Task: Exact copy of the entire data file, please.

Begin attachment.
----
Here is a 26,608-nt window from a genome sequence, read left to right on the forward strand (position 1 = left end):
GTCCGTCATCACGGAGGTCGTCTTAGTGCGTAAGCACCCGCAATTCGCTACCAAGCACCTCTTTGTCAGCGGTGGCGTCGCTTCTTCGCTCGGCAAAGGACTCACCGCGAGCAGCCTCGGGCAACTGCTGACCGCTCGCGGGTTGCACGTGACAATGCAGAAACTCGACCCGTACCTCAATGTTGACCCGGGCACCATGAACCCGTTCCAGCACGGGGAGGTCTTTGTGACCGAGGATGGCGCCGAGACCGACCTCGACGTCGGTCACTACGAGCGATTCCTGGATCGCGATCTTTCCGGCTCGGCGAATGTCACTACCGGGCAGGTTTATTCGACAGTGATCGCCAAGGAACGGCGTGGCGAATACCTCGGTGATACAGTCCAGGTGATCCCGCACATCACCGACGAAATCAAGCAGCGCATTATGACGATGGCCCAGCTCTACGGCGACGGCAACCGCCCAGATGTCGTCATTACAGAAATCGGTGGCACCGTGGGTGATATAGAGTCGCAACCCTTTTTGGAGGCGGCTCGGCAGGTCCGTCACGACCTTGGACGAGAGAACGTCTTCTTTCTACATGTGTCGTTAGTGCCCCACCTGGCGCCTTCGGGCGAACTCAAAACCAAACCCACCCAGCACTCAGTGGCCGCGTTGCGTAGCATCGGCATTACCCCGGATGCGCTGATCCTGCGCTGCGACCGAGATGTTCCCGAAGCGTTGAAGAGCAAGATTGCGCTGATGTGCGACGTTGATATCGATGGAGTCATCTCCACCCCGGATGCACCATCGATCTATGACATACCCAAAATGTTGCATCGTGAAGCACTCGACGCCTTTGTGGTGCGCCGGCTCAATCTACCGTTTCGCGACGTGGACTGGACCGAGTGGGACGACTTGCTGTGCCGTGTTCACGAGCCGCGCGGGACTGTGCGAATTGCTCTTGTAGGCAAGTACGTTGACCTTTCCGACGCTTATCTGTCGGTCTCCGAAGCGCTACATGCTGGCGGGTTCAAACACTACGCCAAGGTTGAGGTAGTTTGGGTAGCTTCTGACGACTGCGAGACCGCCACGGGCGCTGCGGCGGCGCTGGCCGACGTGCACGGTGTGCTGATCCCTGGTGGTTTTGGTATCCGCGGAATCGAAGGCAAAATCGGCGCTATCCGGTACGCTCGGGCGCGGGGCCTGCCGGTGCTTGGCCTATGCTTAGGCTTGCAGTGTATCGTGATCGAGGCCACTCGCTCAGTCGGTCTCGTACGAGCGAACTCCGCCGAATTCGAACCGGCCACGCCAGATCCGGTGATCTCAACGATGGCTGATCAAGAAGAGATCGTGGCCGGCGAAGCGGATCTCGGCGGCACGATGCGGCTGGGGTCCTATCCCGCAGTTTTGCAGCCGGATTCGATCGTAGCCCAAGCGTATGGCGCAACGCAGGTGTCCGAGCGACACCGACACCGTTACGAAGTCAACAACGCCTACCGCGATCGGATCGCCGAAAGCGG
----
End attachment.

Here is a 26,608-nt window from a genome sequence, read left to right on the forward strand (position 1 = left end):
GTCCGTCATCACGGAGGTCGTCTTAGTGCGTAAGCACCCGCAATTCGCTACCAAGCACCTCTTTGTCAGCGGTGGCGTCGCTTCTTCGCTCGGCAAAGGACTCACCGCGAGCAGCCTCGGGCAACTGCTGACCGCTCGCGGGTTGCACGTGACAATGCAGAAACTCGACCCGTACCTCAATGTTGACCCGGGCACCATGAACCCGTTCCAGCACGGGGAGGTCTTTGTGACCGAGGATGGCGCCGAGACCGACCTCGACGTCGGTCACTACGAGCGATTCCTGGATCGCGATCTTTCCGGCTCGGCGAATGTCACTACCGGGCAGGTTTATTCGACAGTGATCGCCAAGGAACGGCGTGGCGAATACCTCGGTGATACAGTCCAGGTGATCCCGCACATCACCGACGAAATCAAGCAGCGCATTATGACGATGGCCCAGCTCTACGGCGACGGCAACCGCCCAGATGTCGTCATTACAGAAATCGGTGGCACCGTGGGTGATATAGAGTCGCAACCCTTTTTGGAGGCGGCTCGGCAGGTCCGTCACGACCTTGGACGAGAGAACGTCTTCTTTCTACATGTGTCGTTAGTGCCCCACCTGGCGCCTTCGGGCGAACTCAAAACCAAACCCACCCAGCACTCAGTGGCCGCGTTGCGTAGCATCGGCATTACCCCGGATGCGCTGATCCTGCGCTGCGACCGAGATGTTCCCGAAGCGTTGAAGAGCAAGATTGCGCTGATGTGCGACGTTGATATCGATGGAGTCATCTCCACCCCGGATGCACCATCGATCTATGACATACCCAAAATGTTGCATCGTGAAGCACTCGACGCCTTTGTGGTGCGCCGGCTCAATCTACCGTTTCGCGACGTGGACTGGACCGAGTGGGACGACTTGCTGTGCCGTGTTCACGAGCCGCGCGGGACTGTGCGAATTGCTCTTGTAGGCAAGTACGTTGACCTTTCCGACGCTTATCTGTCGGTCTCCGAAGCGCTACATGCTGGCGGGTTCAAACACTACGCCAAGGTTGAGGTAGTTTGGGTAGCTTCTGACGACTGCGAGACCGCCACGGGCGCTGCGGCGGCGCTGGCCGACGTGCACGGTGTGCTGATCCCTGGTGGTTTTGGTATCCGCGGAATCGAAGGCAAAATCGGCGCTATCCGGTACGCTCGGGCGCGGGGCCTGCCGGTGCTTGGCCTATGCTTAGGCTTGCAGTGTATCGTGATCGAGGCCACTCGCTCAGTCGGTCTCGTACGAGCGAACTCCGCCGAATTCGAACCGGCCACGCCAGATCCGGTGATCTCAACGATGGCTGATCAAGAAGAGATCGTGGCCGGCGAAGCGGATCTCGGCGGCACGATGCGGCTGGGGTCCTATCCCGCAGTTTTGCAGCCGGATTCGATCGTAGCCCAAGCGTATGGCGCAACGCAGGTGTCCGAGCGACACCGACACCGTTACGAAGTCAACAACGCCTACCGCGATCGGATCGCCGAAAGCGG